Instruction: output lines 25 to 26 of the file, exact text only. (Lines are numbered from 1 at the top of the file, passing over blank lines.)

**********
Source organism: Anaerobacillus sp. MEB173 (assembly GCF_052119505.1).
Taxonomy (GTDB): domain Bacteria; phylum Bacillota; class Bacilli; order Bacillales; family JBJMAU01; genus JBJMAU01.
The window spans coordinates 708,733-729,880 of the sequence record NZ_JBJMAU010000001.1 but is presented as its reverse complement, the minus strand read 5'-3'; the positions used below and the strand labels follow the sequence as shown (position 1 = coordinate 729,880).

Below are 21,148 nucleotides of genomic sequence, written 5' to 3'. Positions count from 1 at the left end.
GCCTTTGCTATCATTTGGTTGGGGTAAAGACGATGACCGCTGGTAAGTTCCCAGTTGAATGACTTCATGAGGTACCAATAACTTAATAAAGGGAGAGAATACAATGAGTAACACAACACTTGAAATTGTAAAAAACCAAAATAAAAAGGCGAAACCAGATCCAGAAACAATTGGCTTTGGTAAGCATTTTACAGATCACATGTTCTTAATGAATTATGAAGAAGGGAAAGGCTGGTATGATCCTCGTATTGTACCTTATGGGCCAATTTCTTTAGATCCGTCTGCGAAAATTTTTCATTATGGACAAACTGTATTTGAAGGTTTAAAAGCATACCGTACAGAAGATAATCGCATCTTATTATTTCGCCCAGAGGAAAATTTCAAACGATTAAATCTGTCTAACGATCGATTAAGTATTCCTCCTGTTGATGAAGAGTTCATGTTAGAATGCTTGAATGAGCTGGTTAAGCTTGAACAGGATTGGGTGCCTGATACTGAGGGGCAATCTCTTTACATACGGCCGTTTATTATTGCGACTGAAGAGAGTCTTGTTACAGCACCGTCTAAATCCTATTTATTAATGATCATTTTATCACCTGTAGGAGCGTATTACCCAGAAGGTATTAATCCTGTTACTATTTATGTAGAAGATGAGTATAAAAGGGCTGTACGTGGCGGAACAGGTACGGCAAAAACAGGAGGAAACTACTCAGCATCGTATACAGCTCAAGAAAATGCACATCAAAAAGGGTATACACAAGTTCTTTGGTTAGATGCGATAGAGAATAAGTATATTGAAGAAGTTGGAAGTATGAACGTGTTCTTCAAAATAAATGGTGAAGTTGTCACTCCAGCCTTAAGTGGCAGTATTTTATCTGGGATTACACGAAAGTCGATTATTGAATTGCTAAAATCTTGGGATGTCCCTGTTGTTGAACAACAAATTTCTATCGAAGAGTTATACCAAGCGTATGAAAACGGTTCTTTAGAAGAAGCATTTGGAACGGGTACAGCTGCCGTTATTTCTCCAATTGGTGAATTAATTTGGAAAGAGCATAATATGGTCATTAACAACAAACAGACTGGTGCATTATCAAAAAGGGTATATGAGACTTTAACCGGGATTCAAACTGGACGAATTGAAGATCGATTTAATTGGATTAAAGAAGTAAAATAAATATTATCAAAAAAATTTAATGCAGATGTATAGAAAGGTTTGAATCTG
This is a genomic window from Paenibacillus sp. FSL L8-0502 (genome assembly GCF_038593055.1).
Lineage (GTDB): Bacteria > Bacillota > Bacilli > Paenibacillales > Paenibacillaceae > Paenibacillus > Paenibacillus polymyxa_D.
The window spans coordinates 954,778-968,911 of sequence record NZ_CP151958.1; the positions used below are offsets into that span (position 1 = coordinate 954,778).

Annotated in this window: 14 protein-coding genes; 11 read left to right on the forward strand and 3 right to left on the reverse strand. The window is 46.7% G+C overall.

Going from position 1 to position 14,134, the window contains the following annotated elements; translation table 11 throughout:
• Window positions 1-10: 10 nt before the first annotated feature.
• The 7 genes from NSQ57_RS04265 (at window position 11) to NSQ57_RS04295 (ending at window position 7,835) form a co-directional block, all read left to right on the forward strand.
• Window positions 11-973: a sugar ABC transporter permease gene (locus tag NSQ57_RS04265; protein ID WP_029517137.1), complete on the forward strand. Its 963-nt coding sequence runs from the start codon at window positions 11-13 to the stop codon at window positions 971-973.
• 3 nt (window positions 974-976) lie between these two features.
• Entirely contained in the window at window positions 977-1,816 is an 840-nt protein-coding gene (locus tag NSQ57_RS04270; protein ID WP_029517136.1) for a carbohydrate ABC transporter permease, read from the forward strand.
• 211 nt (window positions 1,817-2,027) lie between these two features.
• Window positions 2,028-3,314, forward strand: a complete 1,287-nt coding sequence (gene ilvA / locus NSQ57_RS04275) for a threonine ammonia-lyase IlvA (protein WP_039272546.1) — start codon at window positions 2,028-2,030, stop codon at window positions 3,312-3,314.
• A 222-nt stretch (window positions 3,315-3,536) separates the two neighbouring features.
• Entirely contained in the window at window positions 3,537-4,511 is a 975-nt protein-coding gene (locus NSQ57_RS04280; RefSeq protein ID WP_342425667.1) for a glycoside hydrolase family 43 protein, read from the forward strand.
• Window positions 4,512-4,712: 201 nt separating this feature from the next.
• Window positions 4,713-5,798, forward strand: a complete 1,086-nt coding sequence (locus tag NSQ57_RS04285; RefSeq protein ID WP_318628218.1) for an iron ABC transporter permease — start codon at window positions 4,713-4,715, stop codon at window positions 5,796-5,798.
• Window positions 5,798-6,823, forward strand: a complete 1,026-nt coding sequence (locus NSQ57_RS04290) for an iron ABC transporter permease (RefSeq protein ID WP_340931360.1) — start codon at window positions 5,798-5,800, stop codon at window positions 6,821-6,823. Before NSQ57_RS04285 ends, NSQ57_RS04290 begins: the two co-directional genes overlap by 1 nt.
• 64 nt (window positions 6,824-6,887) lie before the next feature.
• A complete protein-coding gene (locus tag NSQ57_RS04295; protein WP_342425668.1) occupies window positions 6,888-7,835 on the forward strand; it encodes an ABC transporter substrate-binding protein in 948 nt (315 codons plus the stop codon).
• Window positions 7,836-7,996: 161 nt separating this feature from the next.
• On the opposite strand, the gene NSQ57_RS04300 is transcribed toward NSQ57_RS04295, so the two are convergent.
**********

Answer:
• Window positions 7,836-7,996: 161 nt separating this feature from the next.
• On the opposite strand, the gene NSQ57_RS04300 is transcribed toward NSQ57_RS04295, so the two are convergent.